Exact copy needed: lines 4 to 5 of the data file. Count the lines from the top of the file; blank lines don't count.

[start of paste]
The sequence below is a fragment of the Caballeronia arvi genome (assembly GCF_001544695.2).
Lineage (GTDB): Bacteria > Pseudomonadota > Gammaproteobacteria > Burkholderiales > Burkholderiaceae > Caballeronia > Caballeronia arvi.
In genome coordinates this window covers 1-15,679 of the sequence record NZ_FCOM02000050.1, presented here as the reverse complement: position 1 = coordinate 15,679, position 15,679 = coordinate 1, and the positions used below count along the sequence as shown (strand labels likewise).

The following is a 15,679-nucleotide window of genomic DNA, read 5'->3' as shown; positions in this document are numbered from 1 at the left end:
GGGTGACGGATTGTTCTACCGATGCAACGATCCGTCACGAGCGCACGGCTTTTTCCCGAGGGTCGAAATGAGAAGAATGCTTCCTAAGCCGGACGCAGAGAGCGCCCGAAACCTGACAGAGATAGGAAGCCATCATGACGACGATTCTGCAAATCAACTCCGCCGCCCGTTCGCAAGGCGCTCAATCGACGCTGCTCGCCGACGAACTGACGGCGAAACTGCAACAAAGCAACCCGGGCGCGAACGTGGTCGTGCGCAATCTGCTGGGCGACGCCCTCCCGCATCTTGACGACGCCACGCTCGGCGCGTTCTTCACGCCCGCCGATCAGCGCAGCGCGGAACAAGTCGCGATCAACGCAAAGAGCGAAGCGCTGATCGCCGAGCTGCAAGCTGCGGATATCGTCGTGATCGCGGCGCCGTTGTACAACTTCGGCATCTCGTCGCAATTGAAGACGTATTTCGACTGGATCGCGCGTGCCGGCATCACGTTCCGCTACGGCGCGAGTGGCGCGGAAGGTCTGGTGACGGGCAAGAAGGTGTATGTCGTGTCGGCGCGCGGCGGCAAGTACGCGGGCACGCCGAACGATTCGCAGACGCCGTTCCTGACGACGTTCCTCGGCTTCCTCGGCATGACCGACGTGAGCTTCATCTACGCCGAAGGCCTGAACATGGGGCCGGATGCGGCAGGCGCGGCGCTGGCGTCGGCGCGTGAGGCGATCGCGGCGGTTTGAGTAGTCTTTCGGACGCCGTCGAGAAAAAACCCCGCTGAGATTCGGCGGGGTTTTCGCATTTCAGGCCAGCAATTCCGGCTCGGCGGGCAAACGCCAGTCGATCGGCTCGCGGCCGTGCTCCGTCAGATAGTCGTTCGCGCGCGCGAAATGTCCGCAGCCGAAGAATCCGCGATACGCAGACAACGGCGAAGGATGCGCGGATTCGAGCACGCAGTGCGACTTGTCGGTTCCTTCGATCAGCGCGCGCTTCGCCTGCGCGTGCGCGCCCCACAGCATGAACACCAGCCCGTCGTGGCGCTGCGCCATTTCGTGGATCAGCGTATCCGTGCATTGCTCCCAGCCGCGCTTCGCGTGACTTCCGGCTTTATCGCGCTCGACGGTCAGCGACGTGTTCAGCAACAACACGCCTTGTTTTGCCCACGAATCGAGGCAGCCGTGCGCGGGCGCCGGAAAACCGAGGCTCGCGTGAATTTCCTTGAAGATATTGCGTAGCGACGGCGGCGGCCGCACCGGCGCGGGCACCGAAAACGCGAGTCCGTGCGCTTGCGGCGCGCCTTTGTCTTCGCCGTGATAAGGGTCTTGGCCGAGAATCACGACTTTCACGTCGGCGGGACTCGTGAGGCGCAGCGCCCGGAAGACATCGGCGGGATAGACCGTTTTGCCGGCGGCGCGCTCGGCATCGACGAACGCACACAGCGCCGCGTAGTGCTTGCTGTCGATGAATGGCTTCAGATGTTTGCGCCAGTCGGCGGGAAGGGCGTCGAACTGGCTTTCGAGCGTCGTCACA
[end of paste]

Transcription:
The following is a 15,679-nucleotide window of genomic DNA, read 5'->3' as shown; positions in this document are numbered from 1 at the left end:
GGGTGACGGATTGTTCTACCGATGCAACGATCCGTCACGAGCGCACGGCTTTTTCCCGAGGGTCGAAATGAGAAGAATGCTTCCTAAGCCGGACGCAGAGAGCGCCCGAAACCTGACAGAGATAGGAAGCCATCATGACGACGATTCTGCAAATCAACTCCGCCGCCCGTTCGCAAGGCGCTCAATCGACGCTGCTCGCCGACGAACTGACGGCGAAACTGCAACAAAGCAACCCGGGCGCGAACGTGGTCGTGCGCAATCTGCTGGGCGACGCCCTCCCGCATCTTGACGACGCCACGCTCGGCGCGTTCTTCACGCCCGCCGATCAGCGCAGCGCGGAACAAGTCGCGATCAACGCAAAGAGCGAAGCGCTGATCGCCGAGCTGCAAGCTGCGGATATCGTCGTGATCGCGGCGCCGTTGTACAACTTCGGCATCTCGTCGCAATTGAAGACGTATTTCGACTGGATCGCGCGTGCCGGCATCACGTTCCGCTACGGCGCGAGTGGCGCGGAAGGTCTGGTGACGGGCAAGAAGGTGTATGTCGTGTCGGCGCGCGGCGGCAAGTACGCGGGCACGCCGAACGATTCGCAGACGCCGTTCCTGACGACGTTCCTCGGCTTCCTCGGCATGACCGACGTGAGCTTCATCTACGCCGAAGGCCTGAACATGGGGCCGGATGCGGCAGGCGCGGCGCTGGCGTCGGCGCGTGAGGCGATCGCGGCGGTTTGAGTAGTCTTTCGGACGCCGTCGAGAAAAAACCCCGCTGAGATTCGGCGGGGTTTTCGCATTTCAGGCCAGCAATTCCGGCTCGGCGGGCAAACGCCAGTCGATCGGCTCGCGGCCGTGCTCCGTCAGATAGTCGTTCGCGCGCGCGAAATGTCCGCAGCCGAAGAATCCGCGATACGCAGACAACGGCGAAGGATGCGCGGATTCGAGCACGCAGTGCGACTTGTCGGTTCCTTCGATCAGCGCGCGCTTCGCCTGCGCGTGCGCGCCCCACAGCATGAACACCAGCCCGTCGTGGCGCTGCGCCATTTCGTGGATCAGCGTATCCGTGCATTGCTCCCAGCCGCGCTTCGCGTGACTTCCGGCTTTATCGCGCTCGACGGTCAGCGACGTGTTCAGCAACAACACGCCTTGTTTTGCCCACGAATCGAGGCAGCCGTGCGCGGGCGCCGGAAAACCGAGGCTCGCGTGAATTTCCTTGAAGATATTGCGTAGCGACGGCGGCGGCCGCACCGGCGCGGGCACCGAAAACGCGAGTCCGTGCGCTTGCGGCGCGCCTTTGTCTTCGCCGTGATAAGGGTCTTGGCCGAGAATCACGACTTTCACGTCGGCGGGACTCGTGAGGCGCAGCGCCCGGAAGACATCGGCGGGATAGACCGTTTTGCCGGCGGCGCGCTCGGCATCGACGAACGCACACAGCGCCGCGTAGTGCTTGCTGTCGATGAATGGCTTCAGATGTTTGCGCCAGTCGGCGGGAAGGGCGTCGAACTGGCTTTCGAGCGTCGTCACA